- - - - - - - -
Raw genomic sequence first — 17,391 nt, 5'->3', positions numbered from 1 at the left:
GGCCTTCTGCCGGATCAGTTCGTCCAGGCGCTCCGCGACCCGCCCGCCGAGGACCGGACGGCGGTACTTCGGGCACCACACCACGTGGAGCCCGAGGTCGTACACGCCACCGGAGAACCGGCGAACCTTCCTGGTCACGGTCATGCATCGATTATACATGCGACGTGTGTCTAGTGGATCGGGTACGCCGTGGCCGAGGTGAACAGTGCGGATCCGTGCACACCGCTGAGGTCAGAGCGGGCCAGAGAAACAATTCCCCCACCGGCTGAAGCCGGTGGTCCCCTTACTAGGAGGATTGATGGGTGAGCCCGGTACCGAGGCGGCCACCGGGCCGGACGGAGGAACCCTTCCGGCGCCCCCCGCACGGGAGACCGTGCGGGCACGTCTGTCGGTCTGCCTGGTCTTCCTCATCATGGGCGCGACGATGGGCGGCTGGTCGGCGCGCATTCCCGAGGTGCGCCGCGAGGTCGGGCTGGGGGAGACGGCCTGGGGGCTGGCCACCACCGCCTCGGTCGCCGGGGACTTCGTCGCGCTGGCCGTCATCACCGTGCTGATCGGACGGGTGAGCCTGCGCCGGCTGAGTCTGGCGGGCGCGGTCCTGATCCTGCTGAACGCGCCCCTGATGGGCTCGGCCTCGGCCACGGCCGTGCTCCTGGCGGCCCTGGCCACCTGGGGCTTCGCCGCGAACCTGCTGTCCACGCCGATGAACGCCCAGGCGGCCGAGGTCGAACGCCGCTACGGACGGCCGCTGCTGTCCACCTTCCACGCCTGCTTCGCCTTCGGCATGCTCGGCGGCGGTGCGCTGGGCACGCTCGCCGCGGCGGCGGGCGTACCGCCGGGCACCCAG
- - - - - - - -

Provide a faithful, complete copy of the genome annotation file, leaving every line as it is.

Raw genomic sequence first — 17,391 nt, 5'->3', positions numbered from 1 at the left:
GGCCTTCTGCCGGATCAGTTCGTCCAGGCGCTCCGCGACCCGCCCGCCGAGGACCGGACGGCGGTACTTCGGGCACCACACCACGTGGAGCCCGAGGTCGTACACGCCACCGGAGAACCGGCGAACCTTCCTGGTCACGGTCATGCATCGATTATACATGCGACGTGTGTCTAGTGGATCGGGTACGCCGTGGCCGAGGTGAACAGTGCGGATCCGTGCACACCGCTGAGGTCAGAGCGGGCCAGAGAAACAATTCCCCCACCGGCTGAAGCCGGTGGTCCCCTTACTAGGAGGATTGATGGGTGAGCCCGGTACCGAGGCGGCCACCGGGCCGGACGGAGGAACCCTTCCGGCGCCCCCCGCACGGGAGACCGTGCGGGCACGTCTGTCGGTCTGCCTGGTCTTCCTCATCATGGGCGCGACGATGGGCGGCTGGTCGGCGCGCATTCCCGAGGTGCGCCGCGAGGTCGGGCTGGGGGAGACGGCCTGGGGGCTGGCCACCACCGCCTCGGTCGCCGGGGACTTCGTCGCGCTGGCCGTCATCACCGTGCTGATCGGACGGGTGAGCCTGCGCCGGCTGAGTCTGGCGGGCGCGGTCCTGATCCTGCTGAACGCGCCCCTGATGGGCTCGGCCTCGGCCACGGCCGTGCTCCTGGCGGCCCTGGCCACCTGGGGCTTCGCCGCGAACCTGCTGTCCACGCCGATGAACGCCCAGGCGGCCGAGGTCGAACGCCGCTACGGACGGCCGCTGCTGTCCACCTTCCACGCCTGCTTCGCCTTCGGCATGCTCGGCGGCGGTGCGCTGGGCACGCTCGCCGCGGCGGCGGGCGTACCGCCGGGCACCCAG